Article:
BOVINE_MEDICINE_Metabolic_Disease_2

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BOVINE MEDICINE
Metabolic Disease
Metabolic Diseases: Parturient Paresis, Dietary Cation Anion Balance, Hypophosphatemia, Hypomagnesemia
Objectives:
I.
1.
Describe the stages of hypocalcemia that occur in dairy cows.
2.
Describe the therapy of hypocalcemia in dairy cows.
3.
Define DCAB (DCAD).
4.
Compare and contrast the clinical signs of bovine metabolic diseases.
Parturient paresis (milk fever)
A.
Etiology
1.
Hypocalcemia associated with parturition
2.
Rapid onset of milk production results in an acute depletion of serum ionized calcium
B.
Clinical signs
1.
Stage one—hypersensitivity, excitement, twitching, incoordination
2.
Stage two—sternal recumbency with subnormal temperature and signs related to lack of
muscular activity; bloat, dilated pupils
3.
Stage three—complete muscle flaccidity, unable to remain in sternal recumbency, loss of
consciousness, coma
C.
Diagnosis
1.
Clinical signs
2.
Response to therapy
3.
Cowside clinical chemistry tests
D.
Therapy
1.
2.
E.
Calcium therapy intravenously—calcium borogluconate
a.
Administer slowly—cardiotoxic
b.
1 Gram per 100 lbs. body weight
c.
Sometimes products with magnesium and/or phosphorus are used
Orally administered electrolyte paste
a.
Administered only if the animal can swallow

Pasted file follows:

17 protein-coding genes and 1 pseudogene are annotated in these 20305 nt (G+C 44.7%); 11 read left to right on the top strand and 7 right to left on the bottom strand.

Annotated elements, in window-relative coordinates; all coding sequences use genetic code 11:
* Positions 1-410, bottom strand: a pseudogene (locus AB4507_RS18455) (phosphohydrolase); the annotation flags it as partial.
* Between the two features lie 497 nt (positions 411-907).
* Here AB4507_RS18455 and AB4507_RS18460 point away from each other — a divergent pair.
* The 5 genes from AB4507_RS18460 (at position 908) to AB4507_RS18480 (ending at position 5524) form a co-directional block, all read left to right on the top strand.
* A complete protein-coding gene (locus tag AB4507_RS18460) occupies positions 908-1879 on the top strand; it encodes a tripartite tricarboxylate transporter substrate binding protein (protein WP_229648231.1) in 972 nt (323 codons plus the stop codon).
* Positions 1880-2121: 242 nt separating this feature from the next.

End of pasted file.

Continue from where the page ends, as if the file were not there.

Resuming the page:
b.
Absorbed within ten minutes from the rumen
Prevention
1.
2.
Dietary management
a.
Regulate and minimize calcium fed during the dry period
b.
Increase feeding of anionic salts during the dry period
Orally administered paste at calving
II.
Hypophosphatemia (post-partum hemoglobinuria)
A.
Phosphorus deficiency is most commonly a problem of grazing cattle
B.
Young animals and heavily lactating dairy cows are most severely affected
C.
Post-partum hemoglobinuria occurs within six weeks after calving
D.
Signs
1.
2.
3.
E.
Non-specific early signs
a.
Decreased feed consumption
b.
Impaired reproductive performance
Young animals may show:
a.
Physeal enlargement, rickets
b.
Stiffness, bowed legs
Adults may show:
a.
Osteomalacia, stiffness
b.
Spontaneous fractures
c.
Pica
d.
Hemoglobinuria
Treatment
1.
Dietary supplementation
2.
Sodium acid phosphate intravenously
3.
Pasture fertilization
III.
Hypomagnesemia (grass tetany)
A.
B.
C.
D.
E.
Etiology
1.
Associated with magnesium deficiency
2.
Occurs when cattle feed on lush green highly fertilized pastures during the cool growing
season; heavy fertilization with nitrogen or potassium may interfere with magnesium
uptake by pasture plants
3.
Magnesium may not be absorbed well from the gastrointestinal tract
Clinical signs
1.
Hyperexcitability, hyperesthesia
2.
Aberrant behavior progresses through staggering to lateral recumbency with violent
opisthotonus
3.
Nystagmus, salivation
4.
Death
Diagnosis
1.
Clinical signs
2.
Low magnesium—less than 1.2mg/dl
3.
Hypocalcemia and/or hypophosphatemia may accompany
Therapy
1.
Magnesium hypophosphate
2.
Calcium
3.
Orally administered electrolyte paste
Prevention
1.
Magnesium supplementation, especially during the winter grazing period
a.
Magnesium oxide—1 ounce per day
b.
Trace mineral mixture
2.
Pasture topdressing with magnesium
3.
Phosphate fertilization of pastures
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